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Camponotus Flight Questions

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#1 Offline Dethundrel - Posted May 2 2019 - 6:49 PM


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It’s about time for Camponotus to fly in my area. We have had a lot of rain here lately and it has been quite cool. I am in Grand Junction Colorado, 4,500 elevation.

I am curious if anyone has had much luck with them flying under 80 degrees? We have had a few warm day after the rain (75ish) and I have been checking nests fairly frequently, but have hardly seen any activity at all. Most of them time I only see 2-3 workers at sites that had dozens crawling around them last year.

Even with lots of rain previously, it’s expected to die down but we are only expecting temps in the high 60’s and low 70’s for the next several weeks. Am I ok to just chill and wait for it to warm up more, or should I still bother to check them every other day or so?

There are really only 2 huge nests that I know of and a few other smaller ones so I assume I will have a very limited time and amount of queens that I will be able to catch and I don’t want to miss them.

We have both C. Pennsylvanicus and C. Novaeboracensis here.
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#2 Offline ConcordAntman - Posted May 15 2019 - 8:59 AM


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Dethundrel, it seems we’ve got the same lousy weather pattern here in Massachusetts. I’ve got the same question. I’ve got C. pennsylvanicus but I’m looking for C. americanus or chromaiodes. I checked out dpsdrew’s Queen Ant Spotting/Mating chart for North America http://www.formicult...rth-america.htmand thought I was late for the party but a local collector with a lot more experience than me said the bigger Camponotus species won’t fly until it’s warmer http://www.formicult...hread/?p=114404 I know we’re 2000 miles apart but for poikilotherms, temperature is temperature! Good luck with your hunt.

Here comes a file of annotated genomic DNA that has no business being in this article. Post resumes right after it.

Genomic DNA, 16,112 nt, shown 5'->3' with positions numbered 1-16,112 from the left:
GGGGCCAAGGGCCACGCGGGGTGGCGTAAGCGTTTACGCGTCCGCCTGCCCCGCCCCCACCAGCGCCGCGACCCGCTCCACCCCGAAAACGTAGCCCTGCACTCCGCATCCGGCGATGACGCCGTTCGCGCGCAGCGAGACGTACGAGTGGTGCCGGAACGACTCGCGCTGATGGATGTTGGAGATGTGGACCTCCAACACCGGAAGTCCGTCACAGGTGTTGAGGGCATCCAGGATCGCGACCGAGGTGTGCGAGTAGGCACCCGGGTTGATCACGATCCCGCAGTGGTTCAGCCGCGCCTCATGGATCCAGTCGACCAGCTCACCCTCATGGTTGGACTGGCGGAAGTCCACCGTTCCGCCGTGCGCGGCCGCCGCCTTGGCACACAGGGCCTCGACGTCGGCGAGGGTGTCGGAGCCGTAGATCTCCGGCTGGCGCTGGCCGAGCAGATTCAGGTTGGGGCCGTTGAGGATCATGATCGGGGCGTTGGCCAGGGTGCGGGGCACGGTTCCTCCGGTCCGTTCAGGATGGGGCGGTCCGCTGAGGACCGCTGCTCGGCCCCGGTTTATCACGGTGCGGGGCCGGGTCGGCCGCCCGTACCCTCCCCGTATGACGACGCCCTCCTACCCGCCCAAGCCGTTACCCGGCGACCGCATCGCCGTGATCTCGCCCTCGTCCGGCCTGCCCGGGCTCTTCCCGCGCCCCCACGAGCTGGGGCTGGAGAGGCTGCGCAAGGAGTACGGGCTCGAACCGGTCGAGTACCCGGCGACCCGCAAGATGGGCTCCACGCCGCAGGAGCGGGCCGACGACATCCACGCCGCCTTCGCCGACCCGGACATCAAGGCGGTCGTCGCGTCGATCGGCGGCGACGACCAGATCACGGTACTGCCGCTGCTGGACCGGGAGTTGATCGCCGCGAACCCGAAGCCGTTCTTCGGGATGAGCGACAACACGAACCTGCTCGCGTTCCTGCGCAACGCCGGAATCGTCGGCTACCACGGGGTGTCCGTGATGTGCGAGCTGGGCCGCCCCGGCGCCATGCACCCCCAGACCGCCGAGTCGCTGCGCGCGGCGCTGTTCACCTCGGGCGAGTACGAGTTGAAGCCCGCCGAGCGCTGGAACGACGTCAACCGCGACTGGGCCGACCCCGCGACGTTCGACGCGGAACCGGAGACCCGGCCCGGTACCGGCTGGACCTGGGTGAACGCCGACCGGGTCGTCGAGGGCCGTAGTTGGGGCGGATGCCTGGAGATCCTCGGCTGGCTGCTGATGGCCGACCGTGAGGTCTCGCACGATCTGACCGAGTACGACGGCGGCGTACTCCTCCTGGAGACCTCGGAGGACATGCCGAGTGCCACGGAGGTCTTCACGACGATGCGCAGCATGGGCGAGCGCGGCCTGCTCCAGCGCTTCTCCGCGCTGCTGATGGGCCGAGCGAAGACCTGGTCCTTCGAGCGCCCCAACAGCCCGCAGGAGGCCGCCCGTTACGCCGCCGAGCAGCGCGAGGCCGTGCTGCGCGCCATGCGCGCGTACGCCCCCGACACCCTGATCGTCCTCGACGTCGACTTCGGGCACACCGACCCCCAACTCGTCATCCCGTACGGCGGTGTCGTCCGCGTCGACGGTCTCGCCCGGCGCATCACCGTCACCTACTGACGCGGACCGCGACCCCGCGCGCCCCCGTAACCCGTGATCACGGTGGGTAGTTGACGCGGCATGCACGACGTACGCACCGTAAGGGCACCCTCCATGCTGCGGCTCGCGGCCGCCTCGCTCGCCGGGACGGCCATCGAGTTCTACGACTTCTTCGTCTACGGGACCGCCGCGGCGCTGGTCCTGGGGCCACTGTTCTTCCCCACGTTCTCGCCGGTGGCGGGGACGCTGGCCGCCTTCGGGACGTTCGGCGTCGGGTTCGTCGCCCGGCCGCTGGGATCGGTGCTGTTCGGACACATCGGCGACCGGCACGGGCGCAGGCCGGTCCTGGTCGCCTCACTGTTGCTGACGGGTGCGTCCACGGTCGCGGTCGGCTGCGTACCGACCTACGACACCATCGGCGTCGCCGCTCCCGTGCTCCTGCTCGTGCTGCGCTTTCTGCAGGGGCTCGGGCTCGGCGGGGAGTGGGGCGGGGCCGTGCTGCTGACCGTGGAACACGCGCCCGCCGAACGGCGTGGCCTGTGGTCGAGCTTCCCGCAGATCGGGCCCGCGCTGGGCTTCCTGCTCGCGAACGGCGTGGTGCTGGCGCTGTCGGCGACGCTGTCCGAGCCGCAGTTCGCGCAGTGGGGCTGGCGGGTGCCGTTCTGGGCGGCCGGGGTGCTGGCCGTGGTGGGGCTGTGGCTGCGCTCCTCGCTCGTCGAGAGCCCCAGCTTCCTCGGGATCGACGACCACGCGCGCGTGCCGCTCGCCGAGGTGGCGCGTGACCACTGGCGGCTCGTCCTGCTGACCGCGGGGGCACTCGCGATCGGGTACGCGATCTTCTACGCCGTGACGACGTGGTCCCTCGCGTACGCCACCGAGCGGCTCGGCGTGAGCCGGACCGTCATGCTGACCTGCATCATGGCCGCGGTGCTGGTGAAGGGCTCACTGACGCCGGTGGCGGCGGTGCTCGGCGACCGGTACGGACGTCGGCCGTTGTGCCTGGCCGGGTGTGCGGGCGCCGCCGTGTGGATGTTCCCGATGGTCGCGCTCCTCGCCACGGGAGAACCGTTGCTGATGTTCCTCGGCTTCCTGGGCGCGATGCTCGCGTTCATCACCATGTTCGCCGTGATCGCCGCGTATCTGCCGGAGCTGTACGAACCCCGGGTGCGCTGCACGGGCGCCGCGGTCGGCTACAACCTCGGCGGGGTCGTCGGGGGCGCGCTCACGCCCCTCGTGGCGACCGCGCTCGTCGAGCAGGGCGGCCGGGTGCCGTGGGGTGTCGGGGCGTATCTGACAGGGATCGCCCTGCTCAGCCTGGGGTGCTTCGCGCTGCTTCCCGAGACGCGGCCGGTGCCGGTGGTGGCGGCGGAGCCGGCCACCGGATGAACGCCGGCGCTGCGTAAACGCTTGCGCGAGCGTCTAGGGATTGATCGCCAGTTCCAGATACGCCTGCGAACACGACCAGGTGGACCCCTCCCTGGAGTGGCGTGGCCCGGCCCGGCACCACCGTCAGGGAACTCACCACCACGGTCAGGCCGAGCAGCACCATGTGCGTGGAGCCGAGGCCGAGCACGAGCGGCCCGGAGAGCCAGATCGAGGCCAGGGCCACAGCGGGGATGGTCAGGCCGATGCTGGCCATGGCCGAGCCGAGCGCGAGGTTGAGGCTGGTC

#3 Offline CloudtheDinosaurKing - Posted May 15 2019 - 9:09 AM


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Edited by CloudtheDinosaurKing, May 15 2019 - 9:10 AM.

                   Current Colonies:                                                                                                                                                         


  • Aphaenogaster carolinensis; 1 queen, >35 workers
  • Aphaenogaster lamellidens; 1 queen, 20 workers
  • Aphaenogaster miamiana; 1 queen, >50 workers
  • Brachymyrmex patagonicus; 7 queens
  • Brachyponera chinensis; 8 queens
  • Brachyponera chinensis; 1 queen, >15 workers
  • Camponotus americanus; 1 queen
  • Camponotus castaneus; 1 queen
  • Camponotus nearcticus; 4 queens
  • Camponotus nearcticus; 1 queen, >5 workers
  • Camponotus nearcticus; 1 queen, 18 workers
  • Camponotus snellingi; 2 queens
  • Camponotus snellingi; 1 queen, 33 workers
  • Colobopsis impressa; queenless for the time being, >45 workers
  • Colobopsis mississippiensis; 1 queen
  • Colobopsis mississippiensis; 1 queen, 2 workers
  • Colobopsis mississippiensis; 1 queen, >25 workers
  • Crematogaster ashmeadi; 1 queen
  • Solenopsis invicta; 10 queens
  • Strumigenys louisianae; 1 queen, 1 worker
  • Temnothorax curvispinosus; 13 queens
  • Trachymyrmex septentrionalis; 1 queen, >200 workers


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